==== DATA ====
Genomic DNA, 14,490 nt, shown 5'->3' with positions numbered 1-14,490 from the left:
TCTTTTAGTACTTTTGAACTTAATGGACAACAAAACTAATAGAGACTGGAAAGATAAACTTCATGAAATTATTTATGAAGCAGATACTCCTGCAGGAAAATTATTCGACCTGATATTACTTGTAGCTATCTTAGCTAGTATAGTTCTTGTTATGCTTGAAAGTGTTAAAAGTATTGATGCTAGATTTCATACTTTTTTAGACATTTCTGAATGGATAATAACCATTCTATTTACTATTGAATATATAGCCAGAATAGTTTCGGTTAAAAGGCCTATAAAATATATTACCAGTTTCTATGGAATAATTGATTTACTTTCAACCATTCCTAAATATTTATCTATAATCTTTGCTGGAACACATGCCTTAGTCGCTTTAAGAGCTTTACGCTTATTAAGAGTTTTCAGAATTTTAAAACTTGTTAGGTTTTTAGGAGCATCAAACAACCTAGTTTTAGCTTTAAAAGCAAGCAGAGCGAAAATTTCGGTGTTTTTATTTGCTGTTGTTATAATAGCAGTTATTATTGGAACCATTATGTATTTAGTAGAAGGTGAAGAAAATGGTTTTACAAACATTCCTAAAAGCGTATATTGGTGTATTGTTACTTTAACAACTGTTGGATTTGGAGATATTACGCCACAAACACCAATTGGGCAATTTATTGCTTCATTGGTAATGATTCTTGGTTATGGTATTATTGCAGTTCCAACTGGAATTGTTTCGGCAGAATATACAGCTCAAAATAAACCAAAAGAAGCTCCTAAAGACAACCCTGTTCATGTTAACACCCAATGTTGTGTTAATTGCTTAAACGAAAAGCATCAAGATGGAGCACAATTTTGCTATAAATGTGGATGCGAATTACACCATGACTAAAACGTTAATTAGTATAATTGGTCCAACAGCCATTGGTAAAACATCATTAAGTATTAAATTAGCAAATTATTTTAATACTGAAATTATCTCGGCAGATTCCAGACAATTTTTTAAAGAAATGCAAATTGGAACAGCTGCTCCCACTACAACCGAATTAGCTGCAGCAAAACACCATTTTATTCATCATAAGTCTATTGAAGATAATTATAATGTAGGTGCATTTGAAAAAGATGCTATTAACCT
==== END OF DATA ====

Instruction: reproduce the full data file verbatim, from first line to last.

Genomic DNA, 14,490 nt, shown 5'->3' with positions numbered 1-14,490 from the left:
TCTTTTAGTACTTTTGAACTTAATGGACAACAAAACTAATAGAGACTGGAAAGATAAACTTCATGAAATTATTTATGAAGCAGATACTCCTGCAGGAAAATTATTCGACCTGATATTACTTGTAGCTATCTTAGCTAGTATAGTTCTTGTTATGCTTGAAAGTGTTAAAAGTATTGATGCTAGATTTCATACTTTTTTAGACATTTCTGAATGGATAATAACCATTCTATTTACTATTGAATATATAGCCAGAATAGTTTCGGTTAAAAGGCCTATAAAATATATTACCAGTTTCTATGGAATAATTGATTTACTTTCAACCATTCCTAAATATTTATCTATAATCTTTGCTGGAACACATGCCTTAGTCGCTTTAAGAGCTTTACGCTTATTAAGAGTTTTCAGAATTTTAAAACTTGTTAGGTTTTTAGGAGCATCAAACAACCTAGTTTTAGCTTTAAAAGCAAGCAGAGCGAAAATTTCGGTGTTTTTATTTGCTGTTGTTATAATAGCAGTTATTATTGGAACCATTATGTATTTAGTAGAAGGTGAAGAAAATGGTTTTACAAACATTCCTAAAAGCGTATATTGGTGTATTGTTACTTTAACAACTGTTGGATTTGGAGATATTACGCCACAAACACCAATTGGGCAATTTATTGCTTCATTGGTAATGATTCTTGGTTATGGTATTATTGCAGTTCCAACTGGAATTGTTTCGGCAGAATATACAGCTCAAAATAAACCAAAAGAAGCTCCTAAAGACAACCCTGTTCATGTTAACACCCAATGTTGTGTTAATTGCTTAAACGAAAAGCATCAAGATGGAGCACAATTTTGCTATAAATGTGGATGCGAATTACACCATGACTAAAACGTTAATTAGTATAATTGGTCCAACAGCCATTGGTAAAACATCATTAAGTATTAAATTAGCAAATTATTTTAATACTGAAATTATCTCGGCAGATTCCAGACAATTTTTTAAAGAAATGCAAATTGGAACAGCTGCTCCCACTACAACCGAATTAGCTGCAGCAAAACACCATTTTATTCATCATAAGTCTATTGAAGATAATTATAATGTAGGTGCATTTGAAAAAGATGCTATTAACCT